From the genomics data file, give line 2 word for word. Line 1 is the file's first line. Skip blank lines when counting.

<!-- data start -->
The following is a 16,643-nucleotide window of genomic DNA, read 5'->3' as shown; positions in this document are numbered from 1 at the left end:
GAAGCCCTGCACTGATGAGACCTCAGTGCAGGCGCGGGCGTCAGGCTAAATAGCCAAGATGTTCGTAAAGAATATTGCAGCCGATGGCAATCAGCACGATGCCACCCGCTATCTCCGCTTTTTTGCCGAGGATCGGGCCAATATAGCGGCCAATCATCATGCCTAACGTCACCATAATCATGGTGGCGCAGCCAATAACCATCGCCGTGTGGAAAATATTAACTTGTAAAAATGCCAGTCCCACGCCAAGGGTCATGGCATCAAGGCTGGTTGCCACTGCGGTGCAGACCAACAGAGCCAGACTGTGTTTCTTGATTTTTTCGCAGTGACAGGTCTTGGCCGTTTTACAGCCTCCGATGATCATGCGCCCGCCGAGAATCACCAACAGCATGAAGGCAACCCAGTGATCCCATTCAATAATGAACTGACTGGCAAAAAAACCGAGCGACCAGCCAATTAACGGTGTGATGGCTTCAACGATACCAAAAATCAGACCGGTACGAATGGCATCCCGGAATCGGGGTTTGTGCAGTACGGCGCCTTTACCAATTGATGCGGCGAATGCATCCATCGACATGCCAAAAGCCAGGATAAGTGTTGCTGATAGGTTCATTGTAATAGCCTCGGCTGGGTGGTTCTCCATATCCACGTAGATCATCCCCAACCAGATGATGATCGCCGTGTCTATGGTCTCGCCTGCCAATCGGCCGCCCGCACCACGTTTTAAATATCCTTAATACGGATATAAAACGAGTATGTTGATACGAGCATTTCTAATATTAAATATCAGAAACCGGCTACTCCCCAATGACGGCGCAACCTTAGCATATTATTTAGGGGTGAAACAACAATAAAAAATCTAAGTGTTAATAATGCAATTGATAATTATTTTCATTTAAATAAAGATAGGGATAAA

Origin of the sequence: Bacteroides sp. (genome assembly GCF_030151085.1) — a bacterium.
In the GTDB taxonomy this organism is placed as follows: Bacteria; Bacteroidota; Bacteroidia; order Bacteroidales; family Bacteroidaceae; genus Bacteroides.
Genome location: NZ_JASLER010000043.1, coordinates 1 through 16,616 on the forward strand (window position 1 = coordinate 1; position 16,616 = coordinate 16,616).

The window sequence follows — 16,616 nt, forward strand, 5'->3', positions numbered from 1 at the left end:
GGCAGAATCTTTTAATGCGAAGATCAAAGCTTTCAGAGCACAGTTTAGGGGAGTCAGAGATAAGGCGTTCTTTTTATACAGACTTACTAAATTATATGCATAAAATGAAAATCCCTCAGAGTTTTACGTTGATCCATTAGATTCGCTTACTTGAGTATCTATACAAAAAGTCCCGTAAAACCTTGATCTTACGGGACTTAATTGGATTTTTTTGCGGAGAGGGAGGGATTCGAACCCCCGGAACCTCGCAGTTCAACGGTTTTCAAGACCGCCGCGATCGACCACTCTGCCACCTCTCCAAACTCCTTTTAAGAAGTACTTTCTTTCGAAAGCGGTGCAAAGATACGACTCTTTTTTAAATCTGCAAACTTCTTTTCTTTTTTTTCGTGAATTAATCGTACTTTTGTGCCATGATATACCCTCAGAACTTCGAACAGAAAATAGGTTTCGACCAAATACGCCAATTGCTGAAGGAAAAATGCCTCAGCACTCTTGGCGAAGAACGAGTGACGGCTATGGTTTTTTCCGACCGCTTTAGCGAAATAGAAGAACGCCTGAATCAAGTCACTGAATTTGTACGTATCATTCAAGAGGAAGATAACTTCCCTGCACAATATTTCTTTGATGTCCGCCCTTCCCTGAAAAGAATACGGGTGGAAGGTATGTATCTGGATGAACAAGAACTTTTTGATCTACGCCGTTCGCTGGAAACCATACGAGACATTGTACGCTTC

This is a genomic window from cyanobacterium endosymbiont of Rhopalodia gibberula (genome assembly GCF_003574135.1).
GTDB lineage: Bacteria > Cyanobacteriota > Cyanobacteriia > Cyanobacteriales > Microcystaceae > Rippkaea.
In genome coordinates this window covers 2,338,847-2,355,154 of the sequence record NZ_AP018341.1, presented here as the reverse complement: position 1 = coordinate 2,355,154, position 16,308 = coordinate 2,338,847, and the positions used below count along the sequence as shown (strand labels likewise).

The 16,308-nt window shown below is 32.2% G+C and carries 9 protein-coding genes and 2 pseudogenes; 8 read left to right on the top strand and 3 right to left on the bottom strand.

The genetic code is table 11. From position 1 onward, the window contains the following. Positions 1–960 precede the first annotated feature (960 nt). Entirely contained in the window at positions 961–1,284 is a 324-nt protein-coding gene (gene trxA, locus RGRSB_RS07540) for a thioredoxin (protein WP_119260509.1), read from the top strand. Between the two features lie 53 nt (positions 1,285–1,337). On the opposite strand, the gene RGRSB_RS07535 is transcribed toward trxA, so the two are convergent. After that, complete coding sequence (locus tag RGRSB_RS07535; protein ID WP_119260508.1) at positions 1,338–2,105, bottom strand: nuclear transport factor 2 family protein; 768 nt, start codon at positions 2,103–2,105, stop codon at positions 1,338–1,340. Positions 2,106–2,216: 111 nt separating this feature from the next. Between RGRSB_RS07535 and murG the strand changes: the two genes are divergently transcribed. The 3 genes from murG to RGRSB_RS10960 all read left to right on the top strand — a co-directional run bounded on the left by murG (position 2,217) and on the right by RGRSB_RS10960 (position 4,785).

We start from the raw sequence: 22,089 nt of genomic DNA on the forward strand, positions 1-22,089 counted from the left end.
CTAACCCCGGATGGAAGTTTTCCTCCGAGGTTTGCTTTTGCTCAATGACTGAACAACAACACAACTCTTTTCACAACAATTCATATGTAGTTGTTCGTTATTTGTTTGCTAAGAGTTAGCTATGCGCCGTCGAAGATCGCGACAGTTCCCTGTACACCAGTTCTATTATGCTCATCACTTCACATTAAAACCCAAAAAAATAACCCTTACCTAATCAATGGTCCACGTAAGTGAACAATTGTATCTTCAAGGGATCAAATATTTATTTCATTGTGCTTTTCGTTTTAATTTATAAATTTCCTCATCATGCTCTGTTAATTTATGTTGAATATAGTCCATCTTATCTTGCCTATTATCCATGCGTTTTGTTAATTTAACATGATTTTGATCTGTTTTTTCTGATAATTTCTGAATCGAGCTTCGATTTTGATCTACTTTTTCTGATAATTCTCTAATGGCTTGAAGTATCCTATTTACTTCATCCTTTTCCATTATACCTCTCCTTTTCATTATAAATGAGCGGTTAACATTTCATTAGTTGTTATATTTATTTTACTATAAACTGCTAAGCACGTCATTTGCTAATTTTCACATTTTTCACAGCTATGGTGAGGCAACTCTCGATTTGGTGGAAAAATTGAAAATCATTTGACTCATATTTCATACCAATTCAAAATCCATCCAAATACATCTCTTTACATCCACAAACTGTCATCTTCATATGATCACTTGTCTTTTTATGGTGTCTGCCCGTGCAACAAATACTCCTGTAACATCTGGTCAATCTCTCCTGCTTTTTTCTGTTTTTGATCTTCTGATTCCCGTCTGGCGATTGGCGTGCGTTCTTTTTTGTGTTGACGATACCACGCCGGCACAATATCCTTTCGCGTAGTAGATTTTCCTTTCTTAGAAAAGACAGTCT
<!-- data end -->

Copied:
GAAGCCCTGCACTGATGAGACCTCAGTGCAGGCGCGGGCGTCAGGCTAAATAGCCAAGATGTTCGTAAAGAATATTGCAGCCGATGGCAATCAGCACGATGCCACCCGCTATCTCCGCTTTTTTGCCGAGGATCGGGCCAATATAGCGGCCAATCATCATGCCTAACGTCACCATAATCATGGTGGCGCAGCCAATAACCATCGCCGTGTGGAAAATATTAACTTGTAAAAATGCCAGTCCCACGCCAAGGGTCATGGCATCAAGGCTGGTTGCCACTGCGGTGCAGACCAACAGAGCCAGACTGTGTTTCTTGATTTTTTCGCAGTGACAGGTCTTGGCCGTTTTACAGCCTCCGATGATCATGCGCCCGCCGAGAATCACCAACAGCATGAAGGCAACCCAGTGATCCCATTCAATAATGAACTGACTGGCAAAAAAACCGAGCGACCAGCCAATTAACGGTGTGATGGCTTCAACGATACCAAAAATCAGACCGGTACGAATGGCATCCCGGAATCGGGGTTTGTGCAGTACGGCGCCTTTACCAATTGATGCGGCGAATGCATCCATCGACATGCCAAAAGCCAGGATAAGTGTTGCTGATAGGTTCATTGTAATAGCCTCGGCTGGGTGGTTCTCCATATCCACGTAGATCATCCCCAACCAGATGATGATCGCCGTGTCTATGGTCTCGCCTGCCAATCGGCCGCCCGCACCACGTTTTAAATATCCTTAATACGGATATAAAACGAGTATGTTGATACGAGCATTTCTAATATTAAATATCAGAAACCGGCTACTCCCCAATGACGGCGCAACCTTAGCATATTATTTAGGGGTGAAACAACAATAAAAAATCTAAGTGTTAATAATGCAATTGATAATTATTTTCATTTAAATAAAGATAGGGATAAA